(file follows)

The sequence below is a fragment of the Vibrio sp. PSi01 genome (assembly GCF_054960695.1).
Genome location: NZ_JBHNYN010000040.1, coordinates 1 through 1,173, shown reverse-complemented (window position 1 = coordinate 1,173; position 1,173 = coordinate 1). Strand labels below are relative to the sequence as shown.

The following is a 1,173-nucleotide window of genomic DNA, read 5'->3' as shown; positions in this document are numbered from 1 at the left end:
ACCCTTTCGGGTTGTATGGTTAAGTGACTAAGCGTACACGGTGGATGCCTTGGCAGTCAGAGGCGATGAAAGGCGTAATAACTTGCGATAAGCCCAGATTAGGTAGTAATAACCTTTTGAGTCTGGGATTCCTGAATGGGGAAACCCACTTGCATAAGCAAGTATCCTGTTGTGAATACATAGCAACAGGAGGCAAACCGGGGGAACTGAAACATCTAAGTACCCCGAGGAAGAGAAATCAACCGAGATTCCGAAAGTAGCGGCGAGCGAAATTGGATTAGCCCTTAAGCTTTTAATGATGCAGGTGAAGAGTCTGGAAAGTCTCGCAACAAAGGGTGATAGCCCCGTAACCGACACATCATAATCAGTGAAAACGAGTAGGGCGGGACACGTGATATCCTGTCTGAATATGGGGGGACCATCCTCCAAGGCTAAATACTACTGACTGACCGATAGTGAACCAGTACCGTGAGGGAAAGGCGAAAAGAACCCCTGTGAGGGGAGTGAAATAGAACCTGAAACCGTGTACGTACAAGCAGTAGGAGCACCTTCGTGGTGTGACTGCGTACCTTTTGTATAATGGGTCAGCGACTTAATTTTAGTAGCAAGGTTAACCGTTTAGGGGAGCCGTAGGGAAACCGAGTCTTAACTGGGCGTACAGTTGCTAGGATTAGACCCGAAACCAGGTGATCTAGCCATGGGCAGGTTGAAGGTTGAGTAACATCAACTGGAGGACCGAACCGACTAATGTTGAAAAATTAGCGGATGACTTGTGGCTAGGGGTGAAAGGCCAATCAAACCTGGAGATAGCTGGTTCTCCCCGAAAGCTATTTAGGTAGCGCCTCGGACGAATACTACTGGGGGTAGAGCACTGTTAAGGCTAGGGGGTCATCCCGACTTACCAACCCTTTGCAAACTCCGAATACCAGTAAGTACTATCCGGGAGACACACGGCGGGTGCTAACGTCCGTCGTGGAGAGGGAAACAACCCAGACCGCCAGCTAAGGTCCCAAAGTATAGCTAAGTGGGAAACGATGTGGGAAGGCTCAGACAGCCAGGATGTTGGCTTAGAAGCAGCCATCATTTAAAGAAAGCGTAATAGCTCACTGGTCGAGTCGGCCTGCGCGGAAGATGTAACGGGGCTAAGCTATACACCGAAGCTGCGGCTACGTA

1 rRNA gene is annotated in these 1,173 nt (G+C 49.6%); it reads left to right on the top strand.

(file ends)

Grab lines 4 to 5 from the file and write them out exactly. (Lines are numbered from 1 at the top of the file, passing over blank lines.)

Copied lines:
ACCCTTTCGGGTTGTATGGTTAAGTGACTAAGCGTACACGGTGGATGCCTTGGCAGTCAGAGGCGATGAAAGGCGTAATAACTTGCGATAAGCCCAGATTAGGTAGTAATAACCTTTTGAGTCTGGGATTCCTGAATGGGGAAACCCACTTGCATAAGCAAGTATCCTGTTGTGAATACATAGCAACAGGAGGCAAACCGGGGGAACTGAAACATCTAAGTACCCCGAGGAAGAGAAATCAACCGAGATTCCGAAAGTAGCGGCGAGCGAAATTGGATTAGCCCTTAAGCTTTTAATGATGCAGGTGAAGAGTCTGGAAAGTCTCGCAACAAAGGGTGATAGCCCCGTAACCGACACATCATAATCAGTGAAAACGAGTAGGGCGGGACACGTGATATCCTGTCTGAATATGGGGGGACCATCCTCCAAGGCTAAATACTACTGACTGACCGATAGTGAACCAGTACCGTGAGGGAAAGGCGAAAAGAACCCCTGTGAGGGGAGTGAAATAGAACCTGAAACCGTGTACGTACAAGCAGTAGGAGCACCTTCGTGGTGTGACTGCGTACCTTTTGTATAATGGGTCAGCGACTTAATTTTAGTAGCAAGGTTAACCGTTTAGGGGAGCCGTAGGGAAACCGAGTCTTAACTGGGCGTACAGTTGCTAGGATTAGACCCGAAACCAGGTGATCTAGCCATGGGCAGGTTGAAGGTTGAGTAACATCAACTGGAGGACCGAACCGACTAATGTTGAAAAATTAGCGGATGACTTGTGGCTAGGGGTGAAAGGCCAATCAAACCTGGAGATAGCTGGTTCTCCCCGAAAGCTATTTAGGTAGCGCCTCGGACGAATACTACTGGGGGTAGAGCACTGTTAAGGCTAGGGGGTCATCCCGACTTACCAACCCTTTGCAAACTCCGAATACCAGTAAGTACTATCCGGGAGACACACGGCGGGTGCTAACGTCCGTCGTGGAGAGGGAAACAACCCAGACCGCCAGCTAAGGTCCCAAAGTATAGCTAAGTGGGAAACGATGTGGGAAGGCTCAGACAGCCAGGATGTTGGCTTAGAAGCAGCCATCATTTAAAGAAAGCGTAATAGCTCACTGGTCGAGTCGGCCTGCGCGGAAGATGTAACGGGGCTAAGCTATACACCGAAGCTGCGGCTACGTA

1 rRNA gene is annotated in these 1,173 nt (G+C 49.6%); it reads left to right on the top strand.